Planet 9 | Name of the ninth planet
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- A smaller planet more like Earth or Mars could have been pushed to the far reaches of our solar system (or deep space), according to one new paper.
- Scientists believe Planet 9 looked more like Planet 6 or 7, meaning it once spun among gas giants before they finally knocked it out of orbit.
- The solar system has three zones: the inner planets, the outer planets and what is beyond.
Scientists believe that there could be a ninth planet in our solar system, lurking somewhere beyond Neptune, but don’t get too excited, because this is not on Pluto.
Rather, it is the story of a mysterious planet the size of Earth or Mars that may have swirled past the asteroid belt, among the gas giants, before they finally swept this away. Potential “Planet 9” to the far reaches of our solar system. .. or even in deep space. The theory makes sense at first glance: Jupiter is sort of known as a tyrant after all.
So say two researchers from the University of British Columbia and the University of Arizona who have studied various computer simulations describing the evolution of our solar system. Their findings are presented in a new paper, published last month in the Annual review of astronomy and astrophysics.
In it, scientists speculate that something is missing from these models, such as the fact that our solar system would have four gas giants in a row (Jupiter, Saturn, Uranus, and Neptune) and no other planet after that other than small, irregular dwarf planets like Pluto.
“Logic suggests that there should be planets of other sizes, and their simulations support them,” Phys.org reports. “Adding another planet the size of Earth or Mars to the outer solar system, perhaps between two of the gas giants, produces a more accurate model, at least during the early stages of development.”
The new research focuses on the initial position of this “Planet 9” – a common name for the loose collection of hypotheses about a potential ninth planet outside of the main area of our solar system. Planet 9 could be a black hole, for example, or it could be 10 times the size of the Earth.
Specifically, the article focuses on the possibility that the four gas giants pushed Planet 9 to the far reaches of the solar system. The planets exert gravity on each other, which is part of the reason experts suspect Planet 9 exists in the first place.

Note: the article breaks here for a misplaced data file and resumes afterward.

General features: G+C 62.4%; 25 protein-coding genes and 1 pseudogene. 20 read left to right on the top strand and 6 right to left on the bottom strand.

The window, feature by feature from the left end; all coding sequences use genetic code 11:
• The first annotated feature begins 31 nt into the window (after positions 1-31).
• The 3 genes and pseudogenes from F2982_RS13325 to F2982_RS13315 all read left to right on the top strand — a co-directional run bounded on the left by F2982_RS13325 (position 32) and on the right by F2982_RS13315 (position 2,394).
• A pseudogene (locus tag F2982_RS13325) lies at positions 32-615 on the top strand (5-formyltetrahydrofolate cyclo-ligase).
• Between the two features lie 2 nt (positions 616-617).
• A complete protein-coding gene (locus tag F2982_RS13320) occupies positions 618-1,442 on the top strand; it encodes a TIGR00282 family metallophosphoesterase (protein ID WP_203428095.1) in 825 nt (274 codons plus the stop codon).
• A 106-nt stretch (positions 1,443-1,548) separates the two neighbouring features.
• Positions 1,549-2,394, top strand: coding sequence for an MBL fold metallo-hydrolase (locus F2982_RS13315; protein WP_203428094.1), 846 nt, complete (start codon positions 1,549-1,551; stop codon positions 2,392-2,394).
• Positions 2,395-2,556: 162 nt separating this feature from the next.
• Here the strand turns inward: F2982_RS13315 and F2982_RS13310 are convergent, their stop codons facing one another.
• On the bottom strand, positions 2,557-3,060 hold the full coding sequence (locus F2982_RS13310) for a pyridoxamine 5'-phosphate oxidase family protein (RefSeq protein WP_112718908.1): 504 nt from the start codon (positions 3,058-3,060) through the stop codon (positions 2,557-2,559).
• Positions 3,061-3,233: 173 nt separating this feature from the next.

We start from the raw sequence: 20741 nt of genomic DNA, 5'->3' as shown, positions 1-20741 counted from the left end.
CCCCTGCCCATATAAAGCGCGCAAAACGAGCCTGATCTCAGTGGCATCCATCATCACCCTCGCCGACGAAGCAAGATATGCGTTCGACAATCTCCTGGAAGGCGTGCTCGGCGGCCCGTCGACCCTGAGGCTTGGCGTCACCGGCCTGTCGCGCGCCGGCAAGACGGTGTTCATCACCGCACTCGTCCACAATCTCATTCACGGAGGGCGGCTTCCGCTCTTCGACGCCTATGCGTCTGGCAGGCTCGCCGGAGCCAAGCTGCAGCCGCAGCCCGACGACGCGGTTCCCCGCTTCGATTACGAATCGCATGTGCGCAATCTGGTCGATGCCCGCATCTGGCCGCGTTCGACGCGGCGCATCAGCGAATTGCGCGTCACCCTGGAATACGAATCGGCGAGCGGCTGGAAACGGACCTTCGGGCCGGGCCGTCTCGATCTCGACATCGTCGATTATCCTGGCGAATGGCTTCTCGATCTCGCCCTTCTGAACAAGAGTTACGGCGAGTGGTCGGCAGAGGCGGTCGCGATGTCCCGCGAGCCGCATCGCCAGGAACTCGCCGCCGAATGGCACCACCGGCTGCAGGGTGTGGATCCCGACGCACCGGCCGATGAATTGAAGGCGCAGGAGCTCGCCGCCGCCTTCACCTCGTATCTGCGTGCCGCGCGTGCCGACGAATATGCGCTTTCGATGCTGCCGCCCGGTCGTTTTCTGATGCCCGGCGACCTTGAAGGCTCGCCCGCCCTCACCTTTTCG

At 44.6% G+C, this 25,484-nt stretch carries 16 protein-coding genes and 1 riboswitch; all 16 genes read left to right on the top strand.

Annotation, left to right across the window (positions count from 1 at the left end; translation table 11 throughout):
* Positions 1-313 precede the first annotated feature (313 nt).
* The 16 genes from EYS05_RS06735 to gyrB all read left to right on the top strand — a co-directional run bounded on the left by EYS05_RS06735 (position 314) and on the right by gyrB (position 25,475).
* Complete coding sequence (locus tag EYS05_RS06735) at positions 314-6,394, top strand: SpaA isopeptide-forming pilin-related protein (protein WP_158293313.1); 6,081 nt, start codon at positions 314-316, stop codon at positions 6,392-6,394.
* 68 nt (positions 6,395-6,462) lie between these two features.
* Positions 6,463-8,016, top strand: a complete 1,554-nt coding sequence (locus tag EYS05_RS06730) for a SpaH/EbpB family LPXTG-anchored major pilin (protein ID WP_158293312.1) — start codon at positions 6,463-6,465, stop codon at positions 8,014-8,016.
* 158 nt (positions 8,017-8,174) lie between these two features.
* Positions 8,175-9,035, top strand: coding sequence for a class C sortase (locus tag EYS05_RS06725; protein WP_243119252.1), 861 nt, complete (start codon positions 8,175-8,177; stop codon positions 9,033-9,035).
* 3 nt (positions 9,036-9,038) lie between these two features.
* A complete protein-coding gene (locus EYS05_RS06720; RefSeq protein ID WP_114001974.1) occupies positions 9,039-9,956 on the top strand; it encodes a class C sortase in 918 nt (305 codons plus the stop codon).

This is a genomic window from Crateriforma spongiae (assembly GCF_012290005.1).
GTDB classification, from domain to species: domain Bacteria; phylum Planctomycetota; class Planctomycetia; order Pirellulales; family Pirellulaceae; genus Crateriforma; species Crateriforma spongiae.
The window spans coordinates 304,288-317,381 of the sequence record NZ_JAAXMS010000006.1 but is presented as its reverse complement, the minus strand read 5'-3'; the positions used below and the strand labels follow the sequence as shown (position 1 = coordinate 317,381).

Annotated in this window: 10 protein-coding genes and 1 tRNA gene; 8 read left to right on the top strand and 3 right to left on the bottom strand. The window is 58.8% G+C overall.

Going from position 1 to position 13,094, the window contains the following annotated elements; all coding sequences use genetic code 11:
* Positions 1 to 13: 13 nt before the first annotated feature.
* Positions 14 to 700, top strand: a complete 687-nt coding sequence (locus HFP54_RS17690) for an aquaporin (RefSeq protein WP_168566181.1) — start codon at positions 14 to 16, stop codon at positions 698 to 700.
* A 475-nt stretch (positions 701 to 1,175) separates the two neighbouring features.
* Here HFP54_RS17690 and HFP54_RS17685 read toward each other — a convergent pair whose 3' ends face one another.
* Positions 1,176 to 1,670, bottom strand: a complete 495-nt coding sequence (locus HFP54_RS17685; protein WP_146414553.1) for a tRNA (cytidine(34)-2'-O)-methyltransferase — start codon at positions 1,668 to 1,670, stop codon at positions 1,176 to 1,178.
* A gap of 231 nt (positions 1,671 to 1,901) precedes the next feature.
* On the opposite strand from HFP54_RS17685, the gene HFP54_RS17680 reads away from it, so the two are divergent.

How then could gas giants push back a much smaller and denser planet? Jupiter above all already acts as a linebacker in orbit, deflecting smaller objects like comets or meteors as they approach the solar system. (This is one of the many reasons why a Melancholy-like a rogue planet is extremely unlikely.)
The scale of our solar system seems even greater when you consider where you think roughly where Planet 9 exists. First, there is the area of the inner planets, where Mercury, Venus, Earth, and Mars are relatively tight against each other. After that is the asteroid belt.
From there, the scale zooms out to accommodate Jupiter, Saturn, Uranus, and Neptune, all gas giants much further apart. Neptune may appear small among these titans (see image above), but is still several times the mass of Earth, and large enough to fit 57 lands inside By volume.
After that is the Kuiper Belt, full of icy rocks and other small objects. Pluto is the star of this so-called third zone, a huge expanse dotted, until now, with dwarf planets and other celestial bodies such as comets. This is where scientists are stuck, because it seems so unlikely that our solar system’s evolution will only spit out four very similar gas giant cores and then stop.
How to find planet 9 if it exists? These scientists postulate that increasingly powerful telescopes may bring us some closure in the near future. Otherwise, a string theorist came up with something a little wild last year: a set of tiny probes that would cover the third zone in order to shake up any objects – like larger planets or even the primordial black hole – that some scientists believe is Planet 9.
Correction, October 9, 2021: A previous story incorrectly referred to the asteroid belt as the Kuiper Belt. In fact, the Kuiper Belt is a disc containing comets, asteroids, and dwarf planets beyond Neptune’s orbit.
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